“It should be evident from the narrative of each event that the incidents and the resultant injuries were all avoidable,” says SSM.

Download a copy of Risk Alert here.

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Feb 092010
 
image

Recreation of fallen fitter's position. Note head and hard hat against metal edge

Despite ‘an efficient and well-run safety system and organisation on board’ the chemical/product tanker Torm Camilla, a fitter fell 1.8 metres to the bottom of the forepeak tank and suffered a fractured skull. Two elements in particular led to the accident and its severity – holes in a platform which provided a tripping hazard and the inadequacy of the protective headgear worn by the injured fitter.

While trips, slips and falls occur on deck it should be noted that the injuries sustained may be greater in a confined environment and first aid and rescue more hazardous both to the injured person and the rescuers. It has been estimated that work in confined space is 150 times more dangerous than work elsewhere.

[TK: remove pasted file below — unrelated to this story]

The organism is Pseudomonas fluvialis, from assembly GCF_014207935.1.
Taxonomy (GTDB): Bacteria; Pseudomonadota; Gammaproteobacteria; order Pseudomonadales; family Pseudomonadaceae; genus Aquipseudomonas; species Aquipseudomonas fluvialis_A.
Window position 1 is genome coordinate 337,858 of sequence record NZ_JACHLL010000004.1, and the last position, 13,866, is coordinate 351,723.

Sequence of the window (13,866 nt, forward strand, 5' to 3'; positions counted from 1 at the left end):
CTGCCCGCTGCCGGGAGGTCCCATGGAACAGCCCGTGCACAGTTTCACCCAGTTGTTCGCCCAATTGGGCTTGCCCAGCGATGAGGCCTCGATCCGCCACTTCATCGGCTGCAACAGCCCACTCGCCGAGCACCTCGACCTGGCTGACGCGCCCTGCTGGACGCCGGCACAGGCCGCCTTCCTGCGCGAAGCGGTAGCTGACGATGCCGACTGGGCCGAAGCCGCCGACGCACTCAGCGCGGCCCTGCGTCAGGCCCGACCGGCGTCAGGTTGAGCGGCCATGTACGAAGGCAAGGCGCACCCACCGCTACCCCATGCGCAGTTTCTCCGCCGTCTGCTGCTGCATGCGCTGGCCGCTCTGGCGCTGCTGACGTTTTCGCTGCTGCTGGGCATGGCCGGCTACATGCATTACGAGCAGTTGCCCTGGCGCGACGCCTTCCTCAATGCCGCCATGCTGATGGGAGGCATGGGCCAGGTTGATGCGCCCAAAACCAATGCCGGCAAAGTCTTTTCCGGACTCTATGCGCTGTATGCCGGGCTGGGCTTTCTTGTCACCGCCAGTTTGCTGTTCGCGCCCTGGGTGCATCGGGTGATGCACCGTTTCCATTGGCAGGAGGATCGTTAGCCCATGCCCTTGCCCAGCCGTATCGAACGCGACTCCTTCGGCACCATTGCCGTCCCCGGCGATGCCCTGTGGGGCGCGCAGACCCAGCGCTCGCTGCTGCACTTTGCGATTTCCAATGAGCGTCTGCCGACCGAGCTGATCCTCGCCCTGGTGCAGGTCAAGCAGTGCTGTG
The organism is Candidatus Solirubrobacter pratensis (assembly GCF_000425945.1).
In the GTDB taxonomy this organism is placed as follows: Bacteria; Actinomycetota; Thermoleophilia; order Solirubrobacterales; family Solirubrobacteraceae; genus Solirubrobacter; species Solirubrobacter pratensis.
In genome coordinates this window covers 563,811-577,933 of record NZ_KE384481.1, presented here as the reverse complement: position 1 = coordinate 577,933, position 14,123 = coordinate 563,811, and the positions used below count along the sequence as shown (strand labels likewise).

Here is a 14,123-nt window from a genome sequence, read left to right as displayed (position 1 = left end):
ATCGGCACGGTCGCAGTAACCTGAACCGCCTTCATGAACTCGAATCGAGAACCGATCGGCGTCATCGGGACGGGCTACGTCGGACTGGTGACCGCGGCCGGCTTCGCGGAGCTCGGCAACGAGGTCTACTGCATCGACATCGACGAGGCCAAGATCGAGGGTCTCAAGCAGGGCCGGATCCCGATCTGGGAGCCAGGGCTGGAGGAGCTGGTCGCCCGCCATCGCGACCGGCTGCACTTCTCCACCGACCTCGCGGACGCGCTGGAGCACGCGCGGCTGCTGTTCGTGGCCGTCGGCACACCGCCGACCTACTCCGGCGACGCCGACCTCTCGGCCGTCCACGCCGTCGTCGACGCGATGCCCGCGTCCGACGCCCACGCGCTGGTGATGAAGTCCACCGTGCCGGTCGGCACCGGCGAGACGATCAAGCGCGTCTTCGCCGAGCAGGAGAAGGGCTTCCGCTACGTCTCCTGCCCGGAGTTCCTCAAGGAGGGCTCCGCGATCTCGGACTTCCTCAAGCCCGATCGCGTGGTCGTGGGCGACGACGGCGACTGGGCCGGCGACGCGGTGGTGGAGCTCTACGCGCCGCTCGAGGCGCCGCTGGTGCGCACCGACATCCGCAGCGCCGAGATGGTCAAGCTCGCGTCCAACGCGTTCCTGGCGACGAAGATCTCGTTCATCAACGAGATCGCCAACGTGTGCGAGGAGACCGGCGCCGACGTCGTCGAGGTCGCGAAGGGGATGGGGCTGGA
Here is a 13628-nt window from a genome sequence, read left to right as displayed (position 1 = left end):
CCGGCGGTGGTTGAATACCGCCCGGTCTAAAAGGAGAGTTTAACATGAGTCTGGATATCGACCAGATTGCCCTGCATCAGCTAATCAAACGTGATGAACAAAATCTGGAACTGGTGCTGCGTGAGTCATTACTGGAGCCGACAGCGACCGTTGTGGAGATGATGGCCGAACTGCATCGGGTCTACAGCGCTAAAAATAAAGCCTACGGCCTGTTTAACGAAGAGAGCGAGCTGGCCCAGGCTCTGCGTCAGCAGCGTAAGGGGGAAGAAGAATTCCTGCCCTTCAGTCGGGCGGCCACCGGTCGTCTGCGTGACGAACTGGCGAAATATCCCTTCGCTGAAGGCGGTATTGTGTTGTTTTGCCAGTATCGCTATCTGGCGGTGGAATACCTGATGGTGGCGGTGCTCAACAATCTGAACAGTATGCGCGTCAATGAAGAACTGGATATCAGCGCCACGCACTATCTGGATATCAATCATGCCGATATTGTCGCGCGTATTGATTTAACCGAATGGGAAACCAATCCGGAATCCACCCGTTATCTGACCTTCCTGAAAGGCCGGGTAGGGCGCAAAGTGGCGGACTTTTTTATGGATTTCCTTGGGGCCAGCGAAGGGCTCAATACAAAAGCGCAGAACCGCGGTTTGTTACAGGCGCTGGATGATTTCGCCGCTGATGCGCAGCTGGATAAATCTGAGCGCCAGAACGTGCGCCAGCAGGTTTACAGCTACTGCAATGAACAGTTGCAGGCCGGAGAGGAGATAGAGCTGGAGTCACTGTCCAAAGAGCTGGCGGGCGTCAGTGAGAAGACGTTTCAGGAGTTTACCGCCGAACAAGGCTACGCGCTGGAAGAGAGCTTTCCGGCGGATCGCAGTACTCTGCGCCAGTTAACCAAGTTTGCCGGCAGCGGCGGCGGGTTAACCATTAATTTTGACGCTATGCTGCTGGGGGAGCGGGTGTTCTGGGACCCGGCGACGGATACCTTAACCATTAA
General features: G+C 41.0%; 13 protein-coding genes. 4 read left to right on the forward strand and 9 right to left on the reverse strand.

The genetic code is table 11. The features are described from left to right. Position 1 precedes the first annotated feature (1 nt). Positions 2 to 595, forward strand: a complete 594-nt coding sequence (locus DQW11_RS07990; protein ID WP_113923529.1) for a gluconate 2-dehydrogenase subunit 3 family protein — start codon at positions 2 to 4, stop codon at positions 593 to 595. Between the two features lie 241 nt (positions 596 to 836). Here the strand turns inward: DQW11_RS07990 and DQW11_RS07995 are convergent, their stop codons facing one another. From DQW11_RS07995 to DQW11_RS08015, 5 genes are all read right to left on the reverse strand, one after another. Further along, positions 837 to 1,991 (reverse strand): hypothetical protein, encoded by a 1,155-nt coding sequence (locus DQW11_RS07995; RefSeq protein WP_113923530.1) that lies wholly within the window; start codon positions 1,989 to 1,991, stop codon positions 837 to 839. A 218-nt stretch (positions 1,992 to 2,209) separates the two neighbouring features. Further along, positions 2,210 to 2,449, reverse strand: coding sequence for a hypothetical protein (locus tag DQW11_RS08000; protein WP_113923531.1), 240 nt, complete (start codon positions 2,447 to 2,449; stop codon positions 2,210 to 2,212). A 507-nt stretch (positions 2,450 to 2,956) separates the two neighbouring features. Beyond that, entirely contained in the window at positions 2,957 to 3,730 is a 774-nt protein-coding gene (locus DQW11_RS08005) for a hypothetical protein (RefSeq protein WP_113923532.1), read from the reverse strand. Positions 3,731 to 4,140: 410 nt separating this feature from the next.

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May 052009
 

The Case Of The Silent Assassin

In September 2007, after broadcasting several audio podcasts and blog posts on the subject we realised that confined space/enclose space casualties were disturbingly common and seemed to be a major issue that wasn’t going away. We wanted to do something, however modest, to help address the situation. We discussed the issue with IDESS Interactive Technologies, which shared our concerns, and we agreed to collaborate in the production of three animated versions of MAC podcasts of which the first was to The Case Of The Silent Assassin, based on the Sapphire incident investigated by Ron Strathdee of the Isle Of Man registry.

If you would like a copy please contact IDESS Interactive Technologies

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Jan 072009
 

MAC will be dealing with the MAIB report on the Saga Rose incident , released today, in which a second bosun died in a ballast tank, in a forthcoming podcast Many of the lessons are familiar but one in particular stands out – beware of change.